Dissecting the 2023 Home Health Final Rule: Several Articles to Help

The following articles help to bring additional perspective to the home health final rule and bring attention to things to look out for besides the pending rate cuts. Also see the downloadable resources included at the end of this section. 

NAHC President: CMS Was Tactical, Strategic In How Final Rule Was Announced
Home Health Care News | By Patrick Filbin

By walking back severe cuts initially proposed in the home health payment rule, the U.S. Centers for Medicare & Medicaid Services (CMS) was strategically trying to create positive feelings about the final rule in order to have an upper hand down the line.

That is the assessment made by William A. Dombi, president of the National Association for Home Care & Hospice (NAHC), less than a week removed the final rule’s publishing.

“It’s important to understand some of the politics of what happened in this final rule,” Dombi said during a NAHC webinar Friday. “CMS went with a headline saying they were cutting over $800 million — in one year alone — from home health care spending to a headline that now says they’re increasing spending by $125 billion. That was a strategic, tactical move by CMS to put out a positive headline.”

That messaging, Dombi said, has helped CMS initially convince Congress that lawmakers may not have to make any additional changes.

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From HHVBP to LUPAs: Additional Takeaways From The 2023 Home Health Final Rule
Home Health Care News | By Patrick Filbin

Following the Centers for Medicare & Medicaid Services’ (CMS) release of the final payment rule, it is critical for each home health agency to figure out its own financial standing and strategic plan for 2023. 

In addition, agencies should be finding key areas for improvement and educating clinicians on the recalibrated case-mix weights and Low-Utilization Payment Adjustment (LUPA) thresholds.

Those suggestions came during a Thursday webinar with experts with the home health consulting firm SimiTree.

“Each agency is going to be different in terms of what the financial impacts are going to be,” Nick Seabrook, managing principal at SimiTree, said. “The LUPA threshold going down is going to be a pretty significant change to agencies and that could move the needle pretty significantly from a revenue standpoint as well. It’s important to know what the impact of this is for your agency.”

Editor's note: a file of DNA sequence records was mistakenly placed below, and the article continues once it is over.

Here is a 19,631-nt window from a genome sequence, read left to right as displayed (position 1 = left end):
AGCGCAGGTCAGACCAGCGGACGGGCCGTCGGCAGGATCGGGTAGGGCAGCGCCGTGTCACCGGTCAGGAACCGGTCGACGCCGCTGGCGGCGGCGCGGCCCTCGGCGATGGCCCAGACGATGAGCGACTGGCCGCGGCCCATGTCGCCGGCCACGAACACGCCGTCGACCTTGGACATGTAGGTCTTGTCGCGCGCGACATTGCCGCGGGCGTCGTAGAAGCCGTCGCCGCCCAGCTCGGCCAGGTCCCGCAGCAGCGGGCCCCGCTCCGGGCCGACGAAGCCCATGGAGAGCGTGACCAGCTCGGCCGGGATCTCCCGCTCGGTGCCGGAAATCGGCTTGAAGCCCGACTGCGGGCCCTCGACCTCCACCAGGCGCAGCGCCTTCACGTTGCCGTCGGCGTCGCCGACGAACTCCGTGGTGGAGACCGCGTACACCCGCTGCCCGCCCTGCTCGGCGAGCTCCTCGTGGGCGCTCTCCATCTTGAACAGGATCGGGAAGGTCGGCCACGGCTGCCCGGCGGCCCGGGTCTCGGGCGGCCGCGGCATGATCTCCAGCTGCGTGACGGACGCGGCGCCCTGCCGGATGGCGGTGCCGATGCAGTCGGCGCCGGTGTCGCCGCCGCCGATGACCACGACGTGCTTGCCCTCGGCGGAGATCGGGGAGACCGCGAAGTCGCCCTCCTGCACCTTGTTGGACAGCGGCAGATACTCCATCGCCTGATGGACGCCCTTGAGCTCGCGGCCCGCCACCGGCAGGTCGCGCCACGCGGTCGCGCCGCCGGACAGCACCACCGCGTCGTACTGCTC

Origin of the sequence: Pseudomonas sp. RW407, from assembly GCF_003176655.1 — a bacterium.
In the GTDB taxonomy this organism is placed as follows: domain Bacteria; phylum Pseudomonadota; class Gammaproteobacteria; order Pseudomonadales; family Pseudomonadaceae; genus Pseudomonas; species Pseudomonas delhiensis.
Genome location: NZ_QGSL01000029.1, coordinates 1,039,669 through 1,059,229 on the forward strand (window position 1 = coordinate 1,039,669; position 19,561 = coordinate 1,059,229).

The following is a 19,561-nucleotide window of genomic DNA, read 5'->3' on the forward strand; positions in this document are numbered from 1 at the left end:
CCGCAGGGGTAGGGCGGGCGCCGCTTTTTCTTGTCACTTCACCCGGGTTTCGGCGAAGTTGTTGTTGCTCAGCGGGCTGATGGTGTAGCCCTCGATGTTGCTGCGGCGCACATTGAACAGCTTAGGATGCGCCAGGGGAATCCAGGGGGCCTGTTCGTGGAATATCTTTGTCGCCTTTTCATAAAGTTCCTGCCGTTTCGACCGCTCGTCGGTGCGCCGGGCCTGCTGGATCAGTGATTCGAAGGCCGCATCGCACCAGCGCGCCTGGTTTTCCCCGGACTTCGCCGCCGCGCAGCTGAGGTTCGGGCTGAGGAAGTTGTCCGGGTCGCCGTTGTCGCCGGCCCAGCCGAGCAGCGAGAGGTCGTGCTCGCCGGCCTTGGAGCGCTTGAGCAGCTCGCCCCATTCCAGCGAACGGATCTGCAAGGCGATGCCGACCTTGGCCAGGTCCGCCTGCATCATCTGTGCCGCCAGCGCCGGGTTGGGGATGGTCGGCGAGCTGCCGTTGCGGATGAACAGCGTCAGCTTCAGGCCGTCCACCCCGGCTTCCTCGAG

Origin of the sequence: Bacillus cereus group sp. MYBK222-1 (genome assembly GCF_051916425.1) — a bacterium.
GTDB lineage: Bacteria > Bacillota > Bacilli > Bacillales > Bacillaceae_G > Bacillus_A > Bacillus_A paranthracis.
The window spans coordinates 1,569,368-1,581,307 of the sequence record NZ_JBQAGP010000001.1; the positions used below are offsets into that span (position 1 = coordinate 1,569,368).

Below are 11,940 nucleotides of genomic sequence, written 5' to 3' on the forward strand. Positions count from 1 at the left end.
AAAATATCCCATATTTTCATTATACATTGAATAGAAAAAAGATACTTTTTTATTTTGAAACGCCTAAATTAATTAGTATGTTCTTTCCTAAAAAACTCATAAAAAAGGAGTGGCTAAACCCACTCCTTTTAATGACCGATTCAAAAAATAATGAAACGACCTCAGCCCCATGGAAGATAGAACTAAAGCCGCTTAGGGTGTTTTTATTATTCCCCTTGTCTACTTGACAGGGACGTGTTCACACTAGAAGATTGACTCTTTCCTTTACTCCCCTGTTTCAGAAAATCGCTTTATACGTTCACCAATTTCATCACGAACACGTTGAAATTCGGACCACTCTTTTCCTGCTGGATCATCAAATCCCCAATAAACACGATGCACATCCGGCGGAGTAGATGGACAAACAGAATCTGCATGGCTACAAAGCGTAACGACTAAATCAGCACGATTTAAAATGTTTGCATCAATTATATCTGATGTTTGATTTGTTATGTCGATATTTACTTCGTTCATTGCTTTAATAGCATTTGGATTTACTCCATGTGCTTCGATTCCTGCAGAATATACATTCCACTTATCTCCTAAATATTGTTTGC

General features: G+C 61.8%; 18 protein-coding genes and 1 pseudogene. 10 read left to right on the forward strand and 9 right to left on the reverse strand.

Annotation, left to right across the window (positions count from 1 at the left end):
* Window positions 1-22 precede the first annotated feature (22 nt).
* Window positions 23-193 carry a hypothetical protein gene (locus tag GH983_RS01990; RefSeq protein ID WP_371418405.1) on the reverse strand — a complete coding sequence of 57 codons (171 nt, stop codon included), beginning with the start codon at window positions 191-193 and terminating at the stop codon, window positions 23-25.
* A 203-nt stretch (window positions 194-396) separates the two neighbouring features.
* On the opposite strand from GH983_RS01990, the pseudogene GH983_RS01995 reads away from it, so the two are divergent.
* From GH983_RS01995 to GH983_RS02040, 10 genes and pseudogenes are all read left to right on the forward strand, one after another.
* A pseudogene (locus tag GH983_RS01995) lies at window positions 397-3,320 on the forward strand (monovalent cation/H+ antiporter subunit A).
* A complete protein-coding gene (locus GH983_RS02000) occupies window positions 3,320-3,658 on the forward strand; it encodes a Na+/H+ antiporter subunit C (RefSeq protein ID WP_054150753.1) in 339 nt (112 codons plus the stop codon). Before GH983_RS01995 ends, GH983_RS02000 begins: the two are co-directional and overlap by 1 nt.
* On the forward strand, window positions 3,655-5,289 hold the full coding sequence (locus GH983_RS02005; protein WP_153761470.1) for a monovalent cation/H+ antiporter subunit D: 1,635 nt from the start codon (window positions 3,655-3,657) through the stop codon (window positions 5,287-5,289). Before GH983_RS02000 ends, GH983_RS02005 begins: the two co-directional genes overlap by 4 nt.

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What Home Health Providers May Change Due To Final Rule
Home Health Care News | By Andrew Donlan

Now that the final payment rule for the home health care industry is officially out, providers and advocates will take the long-awaited next step.

For advocates, that will mean continuing legislation efforts. Although the final rule includes a 0.7% aggregate payment bump for home health agencies, behavioral adjustment cuts are still being implemented. That’s a phased-in approach that the Centers for Medicare & Medicaid Services (CMS) would like to continue in coming years. 

“We now turn to Congress to correct what CMS has done and prevent the impending harm to the 3.2 million highly vulnerable home health patients that depend on this essential Medicare benefit annually,” National Association for Home Care & Hospice (NAHC) President William A. Dombi said in a statement shared with Home Health Care News Monday. “Even with the limited phase-in of the rate cut, with significantly rising costs for staff, transportation, and more, home health agencies across the country cannot withstand the impact of rate cuts.”...

...There will still be margin pressures due to the final rule – and final rules for future years – if the Preserving Access to Home Health Act does not gain any more traction in Washington, D.C. That piece of legislation would curb any cuts to home health reimbursement until 2026.

And if the margins are not there, less investment in other service lines is almost a certainty. But what may actually tick up is investment in technology in order to increase efficiency in certain areas.

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HH Final Rule 7.85% Rate Cut: Advocacy 1-Pager

HH Final Rule Federal Health Policy Strategies Analysis